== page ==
Monday, December 05, 2022
Can an artist be compelled to create a website for an event she does not condone? That’s the question the Supreme Court has said it will take up on Monday, when it hears oral arguments in 303 Creative v. Elenis. The answer would seem to be obviously “no.”
But that’s the wrong question. The right question is whether someone who chooses to open a business to the public should have the right to turn away gay customers simply because the service she would provide them is “expressive” or “artistic.”
Should an architecture firm that believes Black families don’t deserve fancy homes be permitted to turn away Black clients because its work is “expressive”?
Can a florist shop whose owner objects to Christianity refuse to serve Christians?
The answer to these questions would seem to be, just as obviously, “no.”
So why is the first question the wrong one in this dispute? The case before the court was brought by 303 Creative, a business that says it wants to offer wedding website design services to the public, but doesn’t want to serve gay couples. Under Colorado’s “public accommodations law,” businesses that choose to serve the public at large cannot turn people away because of their race, sex, religion, sexual orientation or other protected characteristics. 303 Creative claims that because its service is expressive and its owner objects to same-sex marriage, it can’t be required to obey Colorado’s law.
If this sounds familiar, that’s because five years ago the Supreme Court considered a similar case, Masterpiece Cakeshop v. Colorado Civil Rights Commission, in which a bakery asserted a free-expression right to turn away a gay couple that asked it to make a cake to celebrate their wedding. The court resolved that dispute on other grounds, so did not answer the question. Masterpiece Cakeshop’s lawyers are back before the court, making the same argument with a new client. (303 Creative has actually never made a wedding website for anyone, but it claims that it can’t even get started without a legal ruling that it can turn away gay couples.)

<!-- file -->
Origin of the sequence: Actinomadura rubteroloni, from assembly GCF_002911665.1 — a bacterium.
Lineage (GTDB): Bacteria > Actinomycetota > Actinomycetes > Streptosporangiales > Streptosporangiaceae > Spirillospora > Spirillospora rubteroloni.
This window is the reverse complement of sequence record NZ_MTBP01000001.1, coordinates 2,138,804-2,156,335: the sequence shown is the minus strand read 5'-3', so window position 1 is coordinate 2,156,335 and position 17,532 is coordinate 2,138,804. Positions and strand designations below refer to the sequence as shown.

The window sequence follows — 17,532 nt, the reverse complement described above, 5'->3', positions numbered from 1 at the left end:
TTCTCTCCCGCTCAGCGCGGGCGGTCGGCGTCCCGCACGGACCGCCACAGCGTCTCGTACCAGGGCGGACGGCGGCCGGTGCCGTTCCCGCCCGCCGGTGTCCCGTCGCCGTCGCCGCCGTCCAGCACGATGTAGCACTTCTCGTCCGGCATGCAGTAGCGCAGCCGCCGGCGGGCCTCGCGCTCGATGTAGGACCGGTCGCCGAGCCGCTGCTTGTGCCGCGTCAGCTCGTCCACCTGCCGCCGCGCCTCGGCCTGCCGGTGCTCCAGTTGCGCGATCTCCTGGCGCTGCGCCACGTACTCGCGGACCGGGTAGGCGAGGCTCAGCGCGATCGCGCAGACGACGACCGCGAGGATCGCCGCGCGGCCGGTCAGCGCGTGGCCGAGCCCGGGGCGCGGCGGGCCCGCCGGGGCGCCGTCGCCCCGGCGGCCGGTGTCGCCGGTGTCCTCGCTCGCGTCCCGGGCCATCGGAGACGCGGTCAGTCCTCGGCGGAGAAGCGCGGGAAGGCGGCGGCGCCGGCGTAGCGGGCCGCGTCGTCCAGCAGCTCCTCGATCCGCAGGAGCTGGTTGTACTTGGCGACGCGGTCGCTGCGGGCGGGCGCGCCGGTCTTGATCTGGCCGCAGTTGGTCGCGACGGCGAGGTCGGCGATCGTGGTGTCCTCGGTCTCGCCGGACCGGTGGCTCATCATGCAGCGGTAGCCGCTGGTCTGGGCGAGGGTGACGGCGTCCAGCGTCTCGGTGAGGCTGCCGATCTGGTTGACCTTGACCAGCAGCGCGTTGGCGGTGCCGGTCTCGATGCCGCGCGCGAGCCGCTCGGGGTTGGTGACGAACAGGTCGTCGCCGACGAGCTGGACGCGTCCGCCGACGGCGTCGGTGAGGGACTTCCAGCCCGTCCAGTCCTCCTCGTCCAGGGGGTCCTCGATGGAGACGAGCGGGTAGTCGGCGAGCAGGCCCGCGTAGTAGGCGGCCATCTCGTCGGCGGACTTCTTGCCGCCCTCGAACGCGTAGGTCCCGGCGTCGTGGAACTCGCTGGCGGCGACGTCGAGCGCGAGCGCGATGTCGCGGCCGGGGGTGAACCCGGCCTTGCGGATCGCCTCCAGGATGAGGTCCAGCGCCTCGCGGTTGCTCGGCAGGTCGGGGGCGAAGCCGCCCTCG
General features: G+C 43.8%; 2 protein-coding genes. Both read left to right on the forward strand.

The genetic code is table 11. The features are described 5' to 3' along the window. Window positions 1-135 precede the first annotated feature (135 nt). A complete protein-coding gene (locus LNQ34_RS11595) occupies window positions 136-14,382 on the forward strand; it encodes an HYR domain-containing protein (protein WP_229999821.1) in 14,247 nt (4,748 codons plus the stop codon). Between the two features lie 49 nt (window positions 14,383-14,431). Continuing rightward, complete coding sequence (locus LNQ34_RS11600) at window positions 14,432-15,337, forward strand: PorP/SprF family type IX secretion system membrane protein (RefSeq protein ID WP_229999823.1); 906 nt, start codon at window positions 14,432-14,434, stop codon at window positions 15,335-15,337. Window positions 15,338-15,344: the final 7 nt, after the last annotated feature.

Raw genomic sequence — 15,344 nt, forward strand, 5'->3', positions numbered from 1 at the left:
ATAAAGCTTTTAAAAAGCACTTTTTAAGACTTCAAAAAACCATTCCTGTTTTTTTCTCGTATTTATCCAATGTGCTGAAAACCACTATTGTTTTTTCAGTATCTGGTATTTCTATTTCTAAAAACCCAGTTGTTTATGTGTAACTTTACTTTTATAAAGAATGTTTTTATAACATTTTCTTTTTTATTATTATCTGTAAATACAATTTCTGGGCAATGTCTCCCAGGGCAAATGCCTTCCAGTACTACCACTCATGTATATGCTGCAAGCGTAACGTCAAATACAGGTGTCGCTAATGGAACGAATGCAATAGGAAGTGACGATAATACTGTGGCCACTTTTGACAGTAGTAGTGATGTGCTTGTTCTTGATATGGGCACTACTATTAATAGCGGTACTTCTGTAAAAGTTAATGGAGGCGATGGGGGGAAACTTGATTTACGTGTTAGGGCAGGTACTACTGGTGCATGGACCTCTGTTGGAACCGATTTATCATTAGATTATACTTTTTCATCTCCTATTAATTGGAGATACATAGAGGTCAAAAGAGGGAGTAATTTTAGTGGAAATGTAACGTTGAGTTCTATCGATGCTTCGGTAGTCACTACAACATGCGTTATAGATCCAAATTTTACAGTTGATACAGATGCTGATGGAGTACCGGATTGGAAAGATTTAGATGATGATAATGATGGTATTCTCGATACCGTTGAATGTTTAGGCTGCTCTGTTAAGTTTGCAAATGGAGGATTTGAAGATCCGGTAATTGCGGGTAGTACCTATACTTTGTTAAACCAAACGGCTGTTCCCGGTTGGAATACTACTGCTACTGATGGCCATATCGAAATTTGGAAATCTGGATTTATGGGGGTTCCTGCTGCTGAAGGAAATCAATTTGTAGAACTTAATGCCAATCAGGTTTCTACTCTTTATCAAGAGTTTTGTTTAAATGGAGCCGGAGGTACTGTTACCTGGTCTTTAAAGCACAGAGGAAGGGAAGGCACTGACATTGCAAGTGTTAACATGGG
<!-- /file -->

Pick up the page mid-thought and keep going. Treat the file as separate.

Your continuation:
The A.C.L.U. has been this nation’s leading defender of free speech for more than a century. We firmly believe that states cannot compel artists or anyone else to express messages with which they disagree.
But we filed an amicus brief supporting Colorado in 303 Creative, and we defended the same law five years ago on behalf of the gay couple denied service by Masterpiece Cakeshop. We did so because Colorado’s law does not do what 303 Creative claims it does.
Public accommodations laws, which have been on the books since the 19th century, ensure that everyone has equal access to the public marketplace without regard to attributes historically marking them for second-class status. Those laws don’t trigger serious First Amendment concerns because they treat all businesses equally, whether they take corporate headshots or serve burgers and fries. The purpose of these laws is not to dictate the content of anyone’s speech, but to make sure that nobody is denied goods or services in commercial markets for discriminatory reasons.
Two features of the law make clear that Colorado’s law does not coerce artists to express a message with which they disagree.
First, no artist has to open a business to the public in the first place. . . . . the choice to benefit from the public marketplace comes with the legal obligation to equally serve members of the public. And requiring businesses that offer expressive services in the public marketplace to follow the same rules as all other businesses does not violate the First Amendment.
Second, even businesses open to the public are free to define the content of what they sell. A Christmas store can sell only Christmas items without running afoul of public accommodations laws. It need not stock Hanukkah candles or Kwanzaa cards. But it cannot put a sign on its doors saying, “We don’t serve Jews” or “No Blacks allowed.”
303 Creative argues that it is not turning away same-sex couples because they are gay, but because it objects to the message that making a wedding website for them would convey. The company has, however, asked the court to declare its right to refuse to make any website for a same-sex couple’s wedding, even if its content is identical to one it would design for a straight couple.
303 Creative has plenty of freedom to speak or not speak as it wishes. It need not serve the public and it need not design wedding websites featuring content it would not sell to anyone. But the First Amendment does not give it an exemption from laws requiring equal treatment of customers simply because its service is “expressive.”